- Silver Age – They lived for one hundred years under the dominion of their mothers and only a short time as grown adults. After death, humans of this age became “blessed spirits” of the underworld.
- Bronze Age – Zeus created these humans out of the ash tree. Men of the Bronze Age were hardened and tough, as war was their purpose and passion. The men of this Age were undone by their own violent ways and left no named spirit.
- Heroic Age – Improves upon the bronze age and after death they enter Elysium, which is an earthly paradise.
- Iron Age – Humans live an existence of toil and misery. Children dishonor their parents, brother fights with brother and the social contract between guest and host. During this age might makes right, and bad men use lies to be thought good. At the height of this age, humans no longer feel shame or indignation at wrongdoing.
Trees played an important role in the Greek ethos of humanity – Greek writers and poets saw trees as precursors to humans. They felt that trees had spirits that aided humanity.
Hamadryad – mortal tree beings who lived within certain trees. When the tree died, the hamadryad died.
Dryads – immortal tree spirits who watched over groves and forests.
Some dryads were named for the trees they were associated with:
Nymphs – nature spirits who dwelled in mountains, forests, lakes and streams. They would never age and could give birth to immortal children if mated to a god.
Apollo and Daphne – is a story from ancient Greek mythology that was retold by Hellenistic and Roman authors such as Ovid. Apollo (God of Beauty and Fertility) is cursed by Eros/Cupid to be continually pursuing Daphne a nymph.
Daphne sacrifices her body by transforming into a Laurel Tree to escape the pressures of Apollo’s constant desires. “Let me be free of this man from this moment forward!” “a heavy numbness seizes her limbs; her soft breasts are surrounded by a thin bark, her hair changes into foliage, her forearms change into branches; her foot, just now swift, now clings because of sluggish roots.” In spite of Daphne’s rejection, Apollo vowed to love her forever: “Always my hair will have you, my lyres will have you, my quivers will have you, laurel tree. You will be present to two Latin places, when the happy voice will sing a triumph and they will visit the great ceremonies at the Capitoline Hill.” Apollo also used his powers of eternal youth and immortality to render Daphne ever green. For this reason, the leaves of the Bay Laurel tree do not decay. Apollo takes Daphne’s eternal chastity, crafting himself a wreath out of her laurel branches and turning her symbol of chastity into a cultural symbol of victory.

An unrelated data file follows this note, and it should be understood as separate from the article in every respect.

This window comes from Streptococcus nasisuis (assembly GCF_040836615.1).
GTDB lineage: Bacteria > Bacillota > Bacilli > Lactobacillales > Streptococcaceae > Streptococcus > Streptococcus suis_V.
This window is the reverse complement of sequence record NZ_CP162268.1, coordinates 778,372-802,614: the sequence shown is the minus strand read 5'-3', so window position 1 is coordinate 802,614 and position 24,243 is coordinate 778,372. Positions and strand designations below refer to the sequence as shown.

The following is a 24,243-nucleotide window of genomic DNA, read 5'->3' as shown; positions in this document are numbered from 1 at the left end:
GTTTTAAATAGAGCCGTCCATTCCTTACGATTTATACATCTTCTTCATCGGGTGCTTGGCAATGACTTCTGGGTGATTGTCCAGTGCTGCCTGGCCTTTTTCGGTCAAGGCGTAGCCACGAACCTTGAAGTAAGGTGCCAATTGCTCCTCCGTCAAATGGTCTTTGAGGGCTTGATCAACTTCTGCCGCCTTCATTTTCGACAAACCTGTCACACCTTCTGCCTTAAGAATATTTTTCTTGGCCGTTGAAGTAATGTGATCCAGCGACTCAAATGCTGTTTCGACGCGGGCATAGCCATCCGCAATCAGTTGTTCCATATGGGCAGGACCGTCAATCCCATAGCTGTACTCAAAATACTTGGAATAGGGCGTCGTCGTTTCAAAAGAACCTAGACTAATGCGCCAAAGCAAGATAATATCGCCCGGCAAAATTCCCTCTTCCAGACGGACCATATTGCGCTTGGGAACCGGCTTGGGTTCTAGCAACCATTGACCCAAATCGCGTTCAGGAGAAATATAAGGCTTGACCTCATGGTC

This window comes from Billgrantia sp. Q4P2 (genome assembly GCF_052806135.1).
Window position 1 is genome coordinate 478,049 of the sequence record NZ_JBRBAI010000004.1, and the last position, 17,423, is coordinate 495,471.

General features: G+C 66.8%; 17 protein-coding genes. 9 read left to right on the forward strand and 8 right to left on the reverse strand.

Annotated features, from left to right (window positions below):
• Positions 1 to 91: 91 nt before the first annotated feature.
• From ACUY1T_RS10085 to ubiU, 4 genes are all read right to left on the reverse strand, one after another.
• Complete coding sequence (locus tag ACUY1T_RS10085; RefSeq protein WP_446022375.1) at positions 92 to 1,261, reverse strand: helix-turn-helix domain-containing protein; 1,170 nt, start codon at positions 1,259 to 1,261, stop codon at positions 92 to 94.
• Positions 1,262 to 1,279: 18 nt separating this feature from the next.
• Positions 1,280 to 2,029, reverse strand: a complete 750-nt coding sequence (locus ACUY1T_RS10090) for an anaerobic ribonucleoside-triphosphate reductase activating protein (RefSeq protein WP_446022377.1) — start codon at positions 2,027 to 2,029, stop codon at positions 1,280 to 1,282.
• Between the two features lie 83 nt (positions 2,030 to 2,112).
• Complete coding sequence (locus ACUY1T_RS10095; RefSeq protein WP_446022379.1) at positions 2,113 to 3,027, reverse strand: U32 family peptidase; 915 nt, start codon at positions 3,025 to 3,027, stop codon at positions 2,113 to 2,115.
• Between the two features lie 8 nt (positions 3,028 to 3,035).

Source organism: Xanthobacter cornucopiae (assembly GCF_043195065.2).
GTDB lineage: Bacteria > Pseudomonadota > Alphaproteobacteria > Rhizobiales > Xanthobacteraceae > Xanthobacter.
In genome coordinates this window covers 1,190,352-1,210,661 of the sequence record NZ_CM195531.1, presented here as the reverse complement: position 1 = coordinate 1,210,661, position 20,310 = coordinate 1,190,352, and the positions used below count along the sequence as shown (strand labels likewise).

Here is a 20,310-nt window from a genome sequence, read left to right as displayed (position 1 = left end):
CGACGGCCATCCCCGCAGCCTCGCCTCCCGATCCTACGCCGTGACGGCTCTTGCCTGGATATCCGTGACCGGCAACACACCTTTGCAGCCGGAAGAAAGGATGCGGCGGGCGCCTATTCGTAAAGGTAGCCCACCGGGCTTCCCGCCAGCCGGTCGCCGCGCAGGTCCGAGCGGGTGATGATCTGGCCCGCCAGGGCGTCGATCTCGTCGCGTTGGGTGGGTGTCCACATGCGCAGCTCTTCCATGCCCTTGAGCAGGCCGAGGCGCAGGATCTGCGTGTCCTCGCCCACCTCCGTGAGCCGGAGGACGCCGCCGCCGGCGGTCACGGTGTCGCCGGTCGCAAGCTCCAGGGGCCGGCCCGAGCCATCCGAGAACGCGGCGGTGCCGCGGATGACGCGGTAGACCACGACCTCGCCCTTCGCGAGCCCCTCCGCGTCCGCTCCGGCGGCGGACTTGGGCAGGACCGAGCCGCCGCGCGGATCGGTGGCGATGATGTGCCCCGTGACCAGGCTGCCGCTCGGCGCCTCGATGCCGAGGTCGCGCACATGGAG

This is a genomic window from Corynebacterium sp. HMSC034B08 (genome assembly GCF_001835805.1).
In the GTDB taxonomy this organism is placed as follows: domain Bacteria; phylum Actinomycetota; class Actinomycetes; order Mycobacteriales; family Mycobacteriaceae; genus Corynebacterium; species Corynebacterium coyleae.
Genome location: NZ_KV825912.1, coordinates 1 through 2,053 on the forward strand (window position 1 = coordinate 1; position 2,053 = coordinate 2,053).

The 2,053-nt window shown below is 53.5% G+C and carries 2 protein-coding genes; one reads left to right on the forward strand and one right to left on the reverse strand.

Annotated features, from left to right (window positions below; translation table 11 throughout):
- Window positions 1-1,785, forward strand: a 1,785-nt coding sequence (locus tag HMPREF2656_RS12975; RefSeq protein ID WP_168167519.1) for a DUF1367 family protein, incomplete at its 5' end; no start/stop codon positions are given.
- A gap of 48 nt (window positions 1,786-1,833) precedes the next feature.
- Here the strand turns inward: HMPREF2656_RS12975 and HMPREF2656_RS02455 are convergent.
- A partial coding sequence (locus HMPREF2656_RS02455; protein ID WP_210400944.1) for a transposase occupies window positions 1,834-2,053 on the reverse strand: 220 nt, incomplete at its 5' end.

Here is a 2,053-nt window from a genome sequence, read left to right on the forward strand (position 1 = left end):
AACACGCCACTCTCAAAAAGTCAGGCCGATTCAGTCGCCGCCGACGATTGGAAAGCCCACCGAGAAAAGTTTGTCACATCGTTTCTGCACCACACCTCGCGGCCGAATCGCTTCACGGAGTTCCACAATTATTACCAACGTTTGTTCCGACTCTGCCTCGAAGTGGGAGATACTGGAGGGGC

The Oracle of Delphi and the Laurel Tree – In the Homeric Hymn to Apollo the site of the ancient Oracle of Delphi was conquered by Apollo when he killed Gaia’s Python and kept the oracle for himself. From that point on the oracle at Delphi became known as Pythia, in honor of the Python. The Pythia had to ritually prepare herself by chewing laurel/bay leaves, wear a crown of laurel leaves while sitting on a tripod adorned with laurel. She would hold a branch of the Laurel Tree and breath in vapors, released from fissures in the rock beneath her, causing the Pythia to go into a trance-like state.
The Laurel Tree – (Laurus nobilis), or Bay Laurel, was sacred to Apollo. Sprigs were fashioned into a crown symbolizing nobility and victory and honor. The honor of being a poet Laureate or Noble Laureate is directly connected to the Laurel tree.
Adonis (God of Beauty and Fertility) was born from a Myrtle Tree because his mother Smyrna (Myrrha) was cursed by Aphrodite (Goddess of Love), thus causing Myrrha to be impregnated by her father, the Assyrian king Theias. Myrrha prayed to the gods to make her invisible, so they turned her into a myrtle tree.